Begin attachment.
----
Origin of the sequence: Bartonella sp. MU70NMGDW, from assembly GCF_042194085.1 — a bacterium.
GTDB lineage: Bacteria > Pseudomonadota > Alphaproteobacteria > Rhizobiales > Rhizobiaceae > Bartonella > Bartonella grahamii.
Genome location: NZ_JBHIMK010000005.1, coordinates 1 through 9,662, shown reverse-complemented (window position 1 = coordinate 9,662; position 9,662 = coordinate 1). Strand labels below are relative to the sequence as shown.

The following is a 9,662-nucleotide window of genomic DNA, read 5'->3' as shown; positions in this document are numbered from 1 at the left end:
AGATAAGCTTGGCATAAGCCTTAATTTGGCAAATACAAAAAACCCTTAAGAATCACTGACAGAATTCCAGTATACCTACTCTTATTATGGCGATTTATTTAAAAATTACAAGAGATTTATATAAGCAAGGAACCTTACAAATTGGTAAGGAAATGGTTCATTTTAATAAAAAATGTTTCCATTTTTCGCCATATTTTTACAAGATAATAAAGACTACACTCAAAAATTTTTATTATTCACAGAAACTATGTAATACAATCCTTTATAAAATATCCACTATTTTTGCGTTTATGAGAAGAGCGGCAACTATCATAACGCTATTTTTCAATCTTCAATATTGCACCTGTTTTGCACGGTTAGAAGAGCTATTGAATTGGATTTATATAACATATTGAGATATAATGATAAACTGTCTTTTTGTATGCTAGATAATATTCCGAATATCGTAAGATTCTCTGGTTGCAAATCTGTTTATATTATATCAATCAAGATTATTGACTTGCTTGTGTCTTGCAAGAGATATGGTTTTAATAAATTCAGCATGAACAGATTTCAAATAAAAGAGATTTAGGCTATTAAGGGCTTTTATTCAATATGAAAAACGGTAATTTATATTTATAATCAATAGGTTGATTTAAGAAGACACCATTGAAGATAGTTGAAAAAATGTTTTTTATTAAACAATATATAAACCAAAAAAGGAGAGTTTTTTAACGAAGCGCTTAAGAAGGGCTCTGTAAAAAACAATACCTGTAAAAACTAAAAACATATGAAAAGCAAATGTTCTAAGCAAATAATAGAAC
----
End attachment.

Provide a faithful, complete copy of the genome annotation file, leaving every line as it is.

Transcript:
Origin of the sequence: Bartonella sp. MU70NMGDW, from assembly GCF_042194085.1 — a bacterium.
GTDB lineage: Bacteria > Pseudomonadota > Alphaproteobacteria > Rhizobiales > Rhizobiaceae > Bartonella > Bartonella grahamii.
Genome location: NZ_JBHIMK010000005.1, coordinates 1 through 9,662, shown reverse-complemented (window position 1 = coordinate 9,662; position 9,662 = coordinate 1). Strand labels below are relative to the sequence as shown.

The following is a 9,662-nucleotide window of genomic DNA, read 5'->3' as shown; positions in this document are numbered from 1 at the left end:
AGATAAGCTTGGCATAAGCCTTAATTTGGCAAATACAAAAAACCCTTAAGAATCACTGACAGAATTCCAGTATACCTACTCTTATTATGGCGATTTATTTAAAAATTACAAGAGATTTATATAAGCAAGGAACCTTACAAATTGGTAAGGAAATGGTTCATTTTAATAAAAAATGTTTCCATTTTTCGCCATATTTTTACAAGATAATAAAGACTACACTCAAAAATTTTTATTATTCACAGAAACTATGTAATACAATCCTTTATAAAATATCCACTATTTTTGCGTTTATGAGAAGAGCGGCAACTATCATAACGCTATTTTTCAATCTTCAATATTGCACCTGTTTTGCACGGTTAGAAGAGCTATTGAATTGGATTTATATAACATATTGAGATATAATGATAAACTGTCTTTTTGTATGCTAGATAATATTCCGAATATCGTAAGATTCTCTGGTTGCAAATCTGTTTATATTATATCAATCAAGATTATTGACTTGCTTGTGTCTTGCAAGAGATATGGTTTTAATAAATTCAGCATGAACAGATTTCAAATAAAAGAGATTTAGGCTATTAAGGGCTTTTATTCAATATGAAAAACGGTAATTTATATTTATAATCAATAGGTTGATTTAAGAAGACACCATTGAAGATAGTTGAAAAAATGTTTTTTATTAAACAATATATAAACCAAAAAAGGAGAGTTTTTTAACGAAGCGCTTAAGAAGGGCTCTGTAAAAAACAATACCTGTAAAAACTAAAAACATATGAAAAGCAAATGTTCTAAGCAAATAATAGAAC